Some House Republicans are tempted to continue delaying approval of a Michigan-based version of the health insurance exchange required under the 2010 federal health care act, in spite of a recent U.S. Supreme Court decision upholding the law. That would be a disservice. It's now time to put aside wounded feelings and approve the minimalist, market-based plan developed by Gov. Rick Snyder and passed by the Senate in November.
House Speaker Jase Bolger, R-Marshall, indicated to The Detroit News that in the wake of the 5-4 Supreme Court decision, he intends for his caucus to end its eight-month holdout and reluctantly forge ahead with voting on the Senate legislation. That's not only a proper statesman-like reaction to the ruling, but it recognizes that the odds against overturning the so-called "Obamacare" act have now become longer.
At the same time, Bolger's spokesman said there's no official Republican caucus position on when the House votes will be taken. Rep. Gail Haines, R-Lake Angelus, muddied the waters by claiming the House GOP may yet decide to do nothing until after the November election, in hopes Mitt Romney and Republicans might seize control of the federal government and kill the health care act.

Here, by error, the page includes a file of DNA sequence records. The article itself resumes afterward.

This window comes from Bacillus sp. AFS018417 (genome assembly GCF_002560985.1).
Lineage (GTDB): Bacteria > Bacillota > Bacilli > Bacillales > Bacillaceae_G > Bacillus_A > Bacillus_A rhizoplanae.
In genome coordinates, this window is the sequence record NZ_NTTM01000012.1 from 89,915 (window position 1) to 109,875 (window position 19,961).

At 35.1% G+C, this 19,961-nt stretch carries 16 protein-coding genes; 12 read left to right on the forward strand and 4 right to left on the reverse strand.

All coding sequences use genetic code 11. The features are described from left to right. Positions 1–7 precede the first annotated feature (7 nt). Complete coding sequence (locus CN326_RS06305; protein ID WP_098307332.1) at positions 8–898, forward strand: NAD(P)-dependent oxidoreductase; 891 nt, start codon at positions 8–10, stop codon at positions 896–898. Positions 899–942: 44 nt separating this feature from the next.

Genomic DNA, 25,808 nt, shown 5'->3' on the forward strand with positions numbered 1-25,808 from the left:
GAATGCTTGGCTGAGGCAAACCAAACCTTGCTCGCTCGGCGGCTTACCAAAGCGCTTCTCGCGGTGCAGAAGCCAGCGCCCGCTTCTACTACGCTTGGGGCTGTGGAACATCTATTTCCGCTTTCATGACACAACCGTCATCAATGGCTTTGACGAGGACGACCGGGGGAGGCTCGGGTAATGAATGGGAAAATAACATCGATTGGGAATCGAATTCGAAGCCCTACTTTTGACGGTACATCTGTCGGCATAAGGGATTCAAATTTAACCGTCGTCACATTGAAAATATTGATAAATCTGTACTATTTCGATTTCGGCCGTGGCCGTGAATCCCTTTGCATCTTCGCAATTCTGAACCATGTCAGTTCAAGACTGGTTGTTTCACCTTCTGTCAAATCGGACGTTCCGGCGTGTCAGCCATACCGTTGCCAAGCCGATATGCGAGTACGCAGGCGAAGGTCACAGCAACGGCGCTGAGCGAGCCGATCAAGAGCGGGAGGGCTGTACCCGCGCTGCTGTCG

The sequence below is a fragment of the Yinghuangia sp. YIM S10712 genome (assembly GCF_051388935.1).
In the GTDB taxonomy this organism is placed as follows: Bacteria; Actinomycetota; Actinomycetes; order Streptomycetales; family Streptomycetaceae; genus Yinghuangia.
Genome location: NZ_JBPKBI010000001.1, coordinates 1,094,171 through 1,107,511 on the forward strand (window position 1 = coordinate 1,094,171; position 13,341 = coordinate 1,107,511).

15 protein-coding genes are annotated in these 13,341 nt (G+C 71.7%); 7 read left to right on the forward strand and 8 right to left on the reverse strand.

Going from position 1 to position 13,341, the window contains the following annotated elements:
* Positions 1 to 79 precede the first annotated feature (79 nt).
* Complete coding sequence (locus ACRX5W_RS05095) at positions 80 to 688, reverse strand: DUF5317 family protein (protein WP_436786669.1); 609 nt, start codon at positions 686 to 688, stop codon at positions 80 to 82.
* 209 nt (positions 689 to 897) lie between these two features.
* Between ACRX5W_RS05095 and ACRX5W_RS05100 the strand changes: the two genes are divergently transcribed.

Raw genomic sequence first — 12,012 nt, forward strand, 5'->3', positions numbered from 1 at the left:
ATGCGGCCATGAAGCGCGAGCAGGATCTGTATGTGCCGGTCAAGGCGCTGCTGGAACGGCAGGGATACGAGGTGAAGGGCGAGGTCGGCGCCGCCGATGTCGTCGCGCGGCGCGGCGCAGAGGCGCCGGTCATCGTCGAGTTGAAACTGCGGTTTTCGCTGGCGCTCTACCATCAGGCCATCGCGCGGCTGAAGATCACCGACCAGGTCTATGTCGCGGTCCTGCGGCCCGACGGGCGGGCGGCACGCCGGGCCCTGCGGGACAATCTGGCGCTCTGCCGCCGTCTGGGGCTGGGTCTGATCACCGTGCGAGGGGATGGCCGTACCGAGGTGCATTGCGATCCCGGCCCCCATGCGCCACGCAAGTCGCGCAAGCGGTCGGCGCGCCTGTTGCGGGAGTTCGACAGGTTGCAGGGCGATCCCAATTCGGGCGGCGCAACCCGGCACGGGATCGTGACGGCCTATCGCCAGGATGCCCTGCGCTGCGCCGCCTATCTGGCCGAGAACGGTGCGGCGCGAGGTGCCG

Attorney General Bill Schuette, letting his political stripes outshine his role as the state's top legal adviser, is urging Republicans to continue stalling. He, of course, is state campaign co-chairman to Romney, who has vowed he'd do his best to repeal the health law if elected president.
Schuette is offering bad advice on several counts.
First, Snyder's proposed Travelocity-style website, where consumers could shop for health insurance to meet their needs and budgets, would be good for Michigan irrespective of the federal law. Michiganians who lack insurance, whether individuals or smaller businesses, may want to avail themselves of the service and should be given that opportunity.
Second, there's no guarantee Obamacare will be repealed even if Romney wins. Republicans would also have to retain control of the U.S. House and not just wrest the U.S. Senate away from Democratic control, but win a super-majority capable of overcoming the inevitable filibuster. ...
Finally, time is running out on Michigan's ability to chart its own course. If the state fails to have its version of an insurance exchange up and running by only about a week past the Nov. 6 election, the federal government is required to step in with what's almost certain to be a costlier and more bureaucratic setup. ...
Michigan is also in danger of losing a $9.8 million federal planning grant that would cover the cost of developing the web-based exchange Snyder envisions. ...
The House should waste no more time passing and sending the legislation to the governor for his signature.
The Detroit News